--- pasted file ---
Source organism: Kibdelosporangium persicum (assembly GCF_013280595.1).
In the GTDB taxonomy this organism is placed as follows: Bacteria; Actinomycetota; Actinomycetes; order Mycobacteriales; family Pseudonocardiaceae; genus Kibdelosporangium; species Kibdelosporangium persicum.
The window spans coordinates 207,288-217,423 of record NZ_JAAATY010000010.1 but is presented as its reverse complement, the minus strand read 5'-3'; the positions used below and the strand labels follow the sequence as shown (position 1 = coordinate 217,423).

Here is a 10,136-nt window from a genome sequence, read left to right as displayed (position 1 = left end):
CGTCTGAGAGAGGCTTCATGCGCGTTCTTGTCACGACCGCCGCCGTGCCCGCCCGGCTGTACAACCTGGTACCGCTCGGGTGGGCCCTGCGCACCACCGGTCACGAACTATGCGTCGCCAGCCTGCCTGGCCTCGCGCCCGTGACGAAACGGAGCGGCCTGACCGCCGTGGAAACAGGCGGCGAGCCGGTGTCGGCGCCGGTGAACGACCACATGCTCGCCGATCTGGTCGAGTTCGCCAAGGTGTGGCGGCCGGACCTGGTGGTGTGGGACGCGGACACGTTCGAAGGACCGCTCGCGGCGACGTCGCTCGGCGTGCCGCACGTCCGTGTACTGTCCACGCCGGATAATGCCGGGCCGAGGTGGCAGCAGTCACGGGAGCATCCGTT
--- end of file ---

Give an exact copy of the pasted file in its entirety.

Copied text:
Source organism: Kibdelosporangium persicum (assembly GCF_013280595.1).
In the GTDB taxonomy this organism is placed as follows: Bacteria; Actinomycetota; Actinomycetes; order Mycobacteriales; family Pseudonocardiaceae; genus Kibdelosporangium; species Kibdelosporangium persicum.
The window spans coordinates 207,288-217,423 of record NZ_JAAATY010000010.1 but is presented as its reverse complement, the minus strand read 5'-3'; the positions used below and the strand labels follow the sequence as shown (position 1 = coordinate 217,423).

Here is a 10,136-nt window from a genome sequence, read left to right as displayed (position 1 = left end):
CGTCTGAGAGAGGCTTCATGCGCGTTCTTGTCACGACCGCCGCCGTGCCCGCCCGGCTGTACAACCTGGTACCGCTCGGGTGGGCCCTGCGCACCACCGGTCACGAACTATGCGTCGCCAGCCTGCCTGGCCTCGCGCCCGTGACGAAACGGAGCGGCCTGACCGCCGTGGAAACAGGCGGCGAGCCGGTGTCGGCGCCGGTGAACGACCACATGCTCGCCGATCTGGTCGAGTTCGCCAAGGTGTGGCGGCCGGACCTGGTGGTGTGGGACGCGGACACGTTCGAAGGACCGCTCGCGGCGACGTCGCTCGGCGTGCCGCACGTCCGTGTACTGTCCACGCCGGATAATGCCGGGCCGAGGTGGCAGCAGTCACGGGAGCATCCGTT